The War Years

On September 1, 1939 Germany, under Hitler, invaded Poland. England and France had agreements to support Poland and joined the war. By 1940, Hitler had conquered Europe and the battle of Britain was on. On December 7, 1941, Japan attacked Pearl Harbor and the U. S. declared war on Japan and Germany. America’s industrial machine moved rapidly out of the Great Depression. Steel production went to capacity and beyond to supply metal for tanks, aircraft, ships, trucks and weapons. Whitacre-Greer’s participation as a supplier of clay refractory products expanded. The magnolia plant reopened to produce hot tops. Ladle brick, mold plugs and Bessemer converter tile were additional products produced. The company more than did its part supplying materials essential to the war effort and all involved could be proud of their work during the war years.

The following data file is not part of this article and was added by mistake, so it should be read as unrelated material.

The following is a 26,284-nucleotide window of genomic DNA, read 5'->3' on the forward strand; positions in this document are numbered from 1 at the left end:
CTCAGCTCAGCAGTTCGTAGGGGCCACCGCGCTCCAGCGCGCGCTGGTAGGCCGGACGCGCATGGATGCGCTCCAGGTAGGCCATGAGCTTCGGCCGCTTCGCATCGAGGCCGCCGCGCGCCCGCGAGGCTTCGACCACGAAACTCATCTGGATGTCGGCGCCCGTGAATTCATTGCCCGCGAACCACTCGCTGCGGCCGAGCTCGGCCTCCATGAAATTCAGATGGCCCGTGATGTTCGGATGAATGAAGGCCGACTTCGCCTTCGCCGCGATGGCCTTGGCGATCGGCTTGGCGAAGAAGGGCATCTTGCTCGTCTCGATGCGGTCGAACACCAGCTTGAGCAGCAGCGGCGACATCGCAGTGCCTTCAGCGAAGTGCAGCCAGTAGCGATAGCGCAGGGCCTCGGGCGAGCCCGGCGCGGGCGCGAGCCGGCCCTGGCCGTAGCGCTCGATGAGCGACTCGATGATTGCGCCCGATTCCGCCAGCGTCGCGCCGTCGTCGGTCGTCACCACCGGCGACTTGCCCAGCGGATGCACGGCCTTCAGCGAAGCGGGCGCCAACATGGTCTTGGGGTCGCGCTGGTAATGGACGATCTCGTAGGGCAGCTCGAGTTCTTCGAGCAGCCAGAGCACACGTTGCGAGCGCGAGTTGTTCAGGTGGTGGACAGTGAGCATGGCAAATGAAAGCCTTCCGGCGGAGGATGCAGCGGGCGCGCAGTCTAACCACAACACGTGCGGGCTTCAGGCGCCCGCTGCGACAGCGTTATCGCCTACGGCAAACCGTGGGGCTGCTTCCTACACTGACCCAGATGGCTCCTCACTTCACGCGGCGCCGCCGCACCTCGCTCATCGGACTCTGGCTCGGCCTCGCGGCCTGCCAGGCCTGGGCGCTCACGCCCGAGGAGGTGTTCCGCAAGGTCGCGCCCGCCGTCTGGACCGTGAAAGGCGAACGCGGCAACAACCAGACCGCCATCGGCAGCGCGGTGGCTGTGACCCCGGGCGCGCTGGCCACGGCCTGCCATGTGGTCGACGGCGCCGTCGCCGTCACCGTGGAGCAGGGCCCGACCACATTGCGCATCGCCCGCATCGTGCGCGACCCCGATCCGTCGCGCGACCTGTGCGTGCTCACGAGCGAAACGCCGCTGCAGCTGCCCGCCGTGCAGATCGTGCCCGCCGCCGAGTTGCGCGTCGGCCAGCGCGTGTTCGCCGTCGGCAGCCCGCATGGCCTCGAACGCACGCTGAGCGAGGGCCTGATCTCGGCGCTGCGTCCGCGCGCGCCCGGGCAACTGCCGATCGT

After World War II, the Magnolia plant was converted to make face brick. A monumental shortage of this product was created by the five-year moratorium on building and house construction during the war. Work began to restore the P & M plant at Malvern. As the P & M plant was about to start, the Magnolia factory burned down. JB and Art didn’t want to borrow money to finish both plants and decided to cannibalize the machinery from the P & M and rebuild Magnolia. The P & M never started again. During the rush to build houses after World War II, a severe freight shortage developed. WG presented the 1922 “cease and desist” order against discrimination to the Tuscarawas branch to the Pennsylvania Railroad. Within days, 30 cars were backed up on the Magnolia factory siding and double-shift loading crews were organized to get the brick loaded promptly.